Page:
Thursday, January 30, 2014

{Book Review:} Worth the Wait by Laura Jackson

18275917My Review:
A charming debut from Jackson!

Worth the Wait is an emotional story about a young woman, named Ellie, struggling to find herself after her world is turned upside down. Ellie's long-time boyfriend has cheated on her, her mother has cancer, and it's all she can do to keep her head above the water. I admit, I'm tough to please when it comes to the YA genre, but Jackson did a fair job presenting a real issue in our society.

Ellie Lansing is a frustrating character. She made several decisions I felt were completely stupid, however, Jackson made her far too likable to give up hope. Since I'm a former homeschooler, I may never understand private or public schools, nonetheless I appreciated that Jackson portrayed Grace Preparatory Academy (a Christian private school) with less than perfect students. Simply because you attend a Christian school doesn't mean you are one or that you act like one.

As far as the heroes go, in this story I thought Dylan was a real slime ball. Josh, on the other hand, was an excellent example of what young women should look for in a husband: a deep love for Christ. I suppose I could understand Ellie's struggle in her heart on a small level, but no deeper than that.

The core message of the novel is about abstinence, but something I think Ellie failed to understand, at least until the latter part of the book, is that following God's laws simply because you've been taught to is not the right motive. You should follow God's laws because you want to. There's a lot more about this that I could say, based on some recent personal studies of mine, but I'll save that for another time. I truly liked that Jackson brought up this issue in such a realistic manner. She executes it well. All in all, I enjoyed Worth the Wait and I recommend it to teen girls for its great theme.

I received an ebook copy of this book in return for an honest review of my opinions, which I have done. Thanks!

Back Cover:
Ellie Lansing has a picture-perfect life with a close-knit family and the perfect boyfriend. But her world is suddenly knocked off center when her drool-worthy boyfriend cheats, and her always-has-it-together mother is diagnosed with cancer. Ellie doesn’t get it. She always does the right thing—doesn’t God owe her a happy life? Through her heartache, Ellie learns that sometimes what seems like the end is really just the beginning and that what God has for us is always worth the wait.

Interested in reading? Worth the Wait releases Feb. 4th, you can pre-order here at Amazon. 

Tuesday, January 28, 2014

{Book Review:} Sixteen by Emily Rachelle

20565633My Review:
A marvelous debut from Emily Rachelle!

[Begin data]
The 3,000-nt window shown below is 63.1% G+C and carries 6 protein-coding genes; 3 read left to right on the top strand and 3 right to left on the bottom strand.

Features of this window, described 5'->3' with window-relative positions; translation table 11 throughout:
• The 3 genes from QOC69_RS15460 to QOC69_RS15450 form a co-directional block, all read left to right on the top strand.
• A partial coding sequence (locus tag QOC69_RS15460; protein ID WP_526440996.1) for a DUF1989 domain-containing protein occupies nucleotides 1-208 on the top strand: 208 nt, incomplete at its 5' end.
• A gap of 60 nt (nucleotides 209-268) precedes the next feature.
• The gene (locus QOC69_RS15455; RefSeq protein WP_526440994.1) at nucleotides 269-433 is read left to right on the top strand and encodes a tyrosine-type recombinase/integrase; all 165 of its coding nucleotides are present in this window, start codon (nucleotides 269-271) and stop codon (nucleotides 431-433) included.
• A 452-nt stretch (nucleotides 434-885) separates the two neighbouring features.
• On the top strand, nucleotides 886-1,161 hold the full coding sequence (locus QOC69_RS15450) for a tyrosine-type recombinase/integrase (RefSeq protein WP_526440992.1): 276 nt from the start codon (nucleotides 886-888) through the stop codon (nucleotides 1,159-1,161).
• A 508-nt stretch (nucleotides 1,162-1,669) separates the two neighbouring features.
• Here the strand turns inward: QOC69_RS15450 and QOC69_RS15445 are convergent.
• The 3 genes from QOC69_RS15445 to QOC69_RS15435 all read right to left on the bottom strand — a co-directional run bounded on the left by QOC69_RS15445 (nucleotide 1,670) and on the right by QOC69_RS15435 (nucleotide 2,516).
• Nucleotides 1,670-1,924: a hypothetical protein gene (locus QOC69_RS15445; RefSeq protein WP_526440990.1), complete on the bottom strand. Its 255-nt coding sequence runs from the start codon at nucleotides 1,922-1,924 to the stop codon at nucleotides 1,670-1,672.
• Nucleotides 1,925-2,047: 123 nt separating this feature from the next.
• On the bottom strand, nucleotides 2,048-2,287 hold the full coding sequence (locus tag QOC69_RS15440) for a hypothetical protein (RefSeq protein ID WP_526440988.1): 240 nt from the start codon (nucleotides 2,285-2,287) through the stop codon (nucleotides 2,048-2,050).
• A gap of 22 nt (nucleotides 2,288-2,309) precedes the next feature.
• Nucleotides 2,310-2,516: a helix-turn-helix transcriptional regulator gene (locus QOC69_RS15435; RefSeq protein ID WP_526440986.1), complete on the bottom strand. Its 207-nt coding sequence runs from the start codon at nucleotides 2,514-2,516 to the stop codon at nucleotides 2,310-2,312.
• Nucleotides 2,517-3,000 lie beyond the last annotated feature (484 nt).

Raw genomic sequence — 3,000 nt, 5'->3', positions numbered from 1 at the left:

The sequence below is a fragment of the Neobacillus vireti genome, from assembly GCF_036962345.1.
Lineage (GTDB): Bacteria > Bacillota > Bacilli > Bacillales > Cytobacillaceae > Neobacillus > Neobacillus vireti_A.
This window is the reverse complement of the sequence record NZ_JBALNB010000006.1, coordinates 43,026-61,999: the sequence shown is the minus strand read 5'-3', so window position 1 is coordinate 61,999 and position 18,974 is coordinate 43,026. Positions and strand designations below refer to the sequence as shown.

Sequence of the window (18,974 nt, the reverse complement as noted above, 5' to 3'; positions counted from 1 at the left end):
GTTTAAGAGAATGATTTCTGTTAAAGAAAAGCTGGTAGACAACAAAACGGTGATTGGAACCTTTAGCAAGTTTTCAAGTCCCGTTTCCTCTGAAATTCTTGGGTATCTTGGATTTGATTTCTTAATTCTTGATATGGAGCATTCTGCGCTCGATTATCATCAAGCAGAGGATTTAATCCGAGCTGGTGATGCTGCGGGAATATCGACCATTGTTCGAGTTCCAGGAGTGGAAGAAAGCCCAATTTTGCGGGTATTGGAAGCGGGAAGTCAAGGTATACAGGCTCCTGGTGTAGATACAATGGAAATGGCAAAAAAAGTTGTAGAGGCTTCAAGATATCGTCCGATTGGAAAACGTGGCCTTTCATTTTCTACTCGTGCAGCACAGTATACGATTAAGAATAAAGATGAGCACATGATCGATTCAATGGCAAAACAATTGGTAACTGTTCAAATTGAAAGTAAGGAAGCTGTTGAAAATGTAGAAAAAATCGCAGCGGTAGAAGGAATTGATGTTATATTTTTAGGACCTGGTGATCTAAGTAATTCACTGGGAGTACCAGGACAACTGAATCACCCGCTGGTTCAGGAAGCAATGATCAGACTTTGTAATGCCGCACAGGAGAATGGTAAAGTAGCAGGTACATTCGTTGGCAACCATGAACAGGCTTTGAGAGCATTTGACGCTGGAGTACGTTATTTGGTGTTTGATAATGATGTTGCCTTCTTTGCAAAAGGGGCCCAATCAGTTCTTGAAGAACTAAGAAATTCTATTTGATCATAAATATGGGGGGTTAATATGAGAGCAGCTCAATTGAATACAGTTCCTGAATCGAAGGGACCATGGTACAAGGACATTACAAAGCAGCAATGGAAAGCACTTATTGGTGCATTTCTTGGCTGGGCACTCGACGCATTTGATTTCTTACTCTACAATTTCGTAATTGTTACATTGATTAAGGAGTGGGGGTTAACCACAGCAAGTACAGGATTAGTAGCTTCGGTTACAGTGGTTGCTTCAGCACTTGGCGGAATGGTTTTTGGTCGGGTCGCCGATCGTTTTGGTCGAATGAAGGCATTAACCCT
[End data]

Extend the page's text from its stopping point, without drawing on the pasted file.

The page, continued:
Last week, Emily stopped by to share with us the theme of Sixteen. Today I'm excited to share with you my thoughts on her novella. Simply put, Sixteen is about a mother telling her daughter a story about her mistakes.

Despite the fact it's short, Emily did a wonderful job making us care about the characters. That being said, many teens can probably relate to Nicole, or Nikki as we come to know her. I can't say that I did. I'm afraid I relate more to Christy in this instance, (haha!) but I can say that I'm proud of how Nikki responded when faced with the consequences of her actions.

I thought the ending was a bit unrealistic, but that's just my opinion. The rest of the story was delightful. I read it in one sitting. My favorite scene has to be near the end between Christy and Nikki. I won't spoil it though, so you'll have to grab a copy for yourself! ;-) If you're looking for a quick read that will leave you feeling good, you ought to give Sixteen a shot. I recommend it to girls fourteen and older. (Nikki sleeps with a guy, though we are not given any details, and as a result there is a pregnancy.)

I received an ebook copy of this novella from the author, thanks, Emily!

Back Cover:
Nicole "Nikki" Johnson has never gotten along with her mother, so when she meets a great new guy, it's no surprise that Matt's age is all her mom sees. Just because he's twenty-four and she's sixteen doesn't mean he's a creeper! Thankfully, Nikki's dad allows Nikki and Matt to be together and see how things work out. Their relationship is fantastic and Nikki is on cloud nine...

Until the Fourth of July picnic, when things go too far. Now a very changed Nikki has to make choices that will affect her every relationship - with Matt, her parents, her best friend, and most importantly, God.

Thursday, January 23, 2014

Sixteen by Emily Rachelle {Guest Post!}

Hey, everyone! Today I am happy to share with you all about Sixteen, a fabulous, new, YA book by my friend, Emily Rachelle. For this stop on the tour, she'll be sharing with us the theme of Sixteen.

Here's the back cover copy: